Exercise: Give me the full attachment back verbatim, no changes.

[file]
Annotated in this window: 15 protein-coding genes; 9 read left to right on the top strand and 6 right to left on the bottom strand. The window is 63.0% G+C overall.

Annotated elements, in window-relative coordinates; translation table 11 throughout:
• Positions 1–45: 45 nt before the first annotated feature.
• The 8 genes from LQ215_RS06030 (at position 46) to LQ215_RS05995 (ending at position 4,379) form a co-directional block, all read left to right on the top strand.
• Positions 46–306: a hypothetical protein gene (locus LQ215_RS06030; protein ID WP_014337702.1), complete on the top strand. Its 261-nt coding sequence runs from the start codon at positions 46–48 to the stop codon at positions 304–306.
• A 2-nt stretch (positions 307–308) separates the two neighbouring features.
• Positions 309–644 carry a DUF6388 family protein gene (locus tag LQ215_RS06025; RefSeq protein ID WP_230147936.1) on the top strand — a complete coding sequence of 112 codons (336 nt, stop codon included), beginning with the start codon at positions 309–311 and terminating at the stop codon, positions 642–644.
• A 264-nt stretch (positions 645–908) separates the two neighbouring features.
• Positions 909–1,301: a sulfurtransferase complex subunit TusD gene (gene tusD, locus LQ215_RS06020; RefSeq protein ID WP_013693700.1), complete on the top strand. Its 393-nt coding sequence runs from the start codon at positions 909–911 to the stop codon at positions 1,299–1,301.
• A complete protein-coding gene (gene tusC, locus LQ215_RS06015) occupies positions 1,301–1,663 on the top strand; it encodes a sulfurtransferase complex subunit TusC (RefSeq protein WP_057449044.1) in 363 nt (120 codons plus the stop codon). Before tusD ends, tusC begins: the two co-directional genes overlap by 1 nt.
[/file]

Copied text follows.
Annotated in this window: 15 protein-coding genes; 9 read left to right on the top strand and 6 right to left on the bottom strand. The window is 63.0% G+C overall.

Annotated elements, in window-relative coordinates; translation table 11 throughout:
• Positions 1–45: 45 nt before the first annotated feature.
• The 8 genes from LQ215_RS06030 (at position 46) to LQ215_RS05995 (ending at position 4,379) form a co-directional block, all read left to right on the top strand.
• Positions 46–306: a hypothetical protein gene (locus LQ215_RS06030; protein ID WP_014337702.1), complete on the top strand. Its 261-nt coding sequence runs from the start codon at positions 46–48 to the stop codon at positions 304–306.
• A 2-nt stretch (positions 307–308) separates the two neighbouring features.
• Positions 309–644 carry a DUF6388 family protein gene (locus tag LQ215_RS06025; RefSeq protein ID WP_230147936.1) on the top strand — a complete coding sequence of 112 codons (336 nt, stop codon included), beginning with the start codon at positions 309–311 and terminating at the stop codon, positions 642–644.
• A 264-nt stretch (positions 645–908) separates the two neighbouring features.
• Positions 909–1,301: a sulfurtransferase complex subunit TusD gene (gene tusD, locus LQ215_RS06020; RefSeq protein ID WP_013693700.1), complete on the top strand. Its 393-nt coding sequence runs from the start codon at positions 909–911 to the stop codon at positions 1,299–1,301.
• A complete protein-coding gene (gene tusC, locus LQ215_RS06015) occupies positions 1,301–1,663 on the top strand; it encodes a sulfurtransferase complex subunit TusC (RefSeq protein WP_057449044.1) in 363 nt (120 codons plus the stop codon). Before tusD ends, tusC begins: the two co-directional genes overlap by 1 nt.